The AURORA project in the University of Évora…
The University of Évora has not yet set any climate targets. However, the university has a long tradition in researching solar energy. For example, 9 years ago the university established one of the first bachelor’s degree programmes in Renewable Energy Engineering, later followed by a master’s programme. Soon there will be a doctoral programme Mechatronic and Energy. The Chair of Solar Energy has built up a large research infrastructure for photovoltaics and solar thermal energy.
The university is divided into two campuses. One is located in the historic centre of Évora, the other about 10 kilometres outside. This second campus is supplied with electricity by three energy suppliers via three transformer stations. The supply has a significant imbalance, meaning that the energy is not delivered where it is consumed. For example, most of the buildings are supplied via a transformer to which only a small photovoltaic system is connected. On the other hand, there is a solar thermal power plant, but there is hardly any consumption. The idea is to set up an energy community that distributes renewable energy better across the campus via the public grid and with zero-emissions.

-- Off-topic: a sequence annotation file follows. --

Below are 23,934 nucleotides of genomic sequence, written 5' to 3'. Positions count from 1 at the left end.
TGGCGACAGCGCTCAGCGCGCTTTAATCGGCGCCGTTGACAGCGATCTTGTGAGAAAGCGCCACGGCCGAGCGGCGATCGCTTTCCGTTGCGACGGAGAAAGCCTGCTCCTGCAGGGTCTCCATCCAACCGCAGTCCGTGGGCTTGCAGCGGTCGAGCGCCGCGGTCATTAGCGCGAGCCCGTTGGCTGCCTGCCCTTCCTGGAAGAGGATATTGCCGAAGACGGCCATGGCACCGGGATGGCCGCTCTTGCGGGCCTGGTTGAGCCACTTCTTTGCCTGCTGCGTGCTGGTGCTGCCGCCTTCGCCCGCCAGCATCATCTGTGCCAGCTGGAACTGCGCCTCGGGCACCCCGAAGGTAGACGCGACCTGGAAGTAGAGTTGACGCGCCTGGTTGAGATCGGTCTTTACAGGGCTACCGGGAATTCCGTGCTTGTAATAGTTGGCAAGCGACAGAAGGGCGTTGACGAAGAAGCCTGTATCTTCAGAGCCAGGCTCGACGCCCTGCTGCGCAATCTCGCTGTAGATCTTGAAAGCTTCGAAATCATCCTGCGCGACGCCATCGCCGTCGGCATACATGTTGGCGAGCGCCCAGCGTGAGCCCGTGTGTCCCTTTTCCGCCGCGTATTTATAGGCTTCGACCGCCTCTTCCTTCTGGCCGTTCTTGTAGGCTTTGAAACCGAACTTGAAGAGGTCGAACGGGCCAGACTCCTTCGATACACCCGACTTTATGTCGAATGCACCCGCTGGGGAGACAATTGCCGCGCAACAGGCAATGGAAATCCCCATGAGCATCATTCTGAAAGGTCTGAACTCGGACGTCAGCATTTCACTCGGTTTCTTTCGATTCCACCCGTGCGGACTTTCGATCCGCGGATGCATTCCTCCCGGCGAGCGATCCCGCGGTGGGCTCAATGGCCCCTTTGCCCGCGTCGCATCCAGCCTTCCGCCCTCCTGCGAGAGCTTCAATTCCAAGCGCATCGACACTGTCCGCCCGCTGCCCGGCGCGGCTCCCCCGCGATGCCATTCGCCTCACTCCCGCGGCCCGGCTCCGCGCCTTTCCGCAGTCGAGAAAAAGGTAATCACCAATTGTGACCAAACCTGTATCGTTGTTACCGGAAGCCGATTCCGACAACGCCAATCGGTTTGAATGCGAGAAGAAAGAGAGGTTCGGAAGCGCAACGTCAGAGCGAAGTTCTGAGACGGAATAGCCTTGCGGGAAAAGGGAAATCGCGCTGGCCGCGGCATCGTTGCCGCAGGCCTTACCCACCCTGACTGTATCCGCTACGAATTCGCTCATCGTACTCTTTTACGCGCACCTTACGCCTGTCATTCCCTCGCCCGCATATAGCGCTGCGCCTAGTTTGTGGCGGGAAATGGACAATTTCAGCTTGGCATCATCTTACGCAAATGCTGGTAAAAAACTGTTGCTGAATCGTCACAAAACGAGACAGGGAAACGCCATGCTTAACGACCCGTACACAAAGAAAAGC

The demonstrator power plant in the AURORA project is operated by this Energy Community and is intended to make an important contribution to the energy balance on campus. A photovoltaic power plant with a capacity of 200 KW is planned, which is about one fifth of the maximum power currently required on campus. An area of 280 hectares is freely available on campus for the construction of the AURORA solar power plant, and only a fraction of a hectare is needed for it.
The power plant is to be financed by 1500 citizens, mainly students and employees of the university, who will participate with shares between 20 and 1000€.
When AURORA and its energy community is totally functional with first results to be published, the demonstrator could motivate other citizens to create and join a renewable energy community. These communities could have a big potential in remote areas with difficult access to the public grid, as some places in the Alentejo region.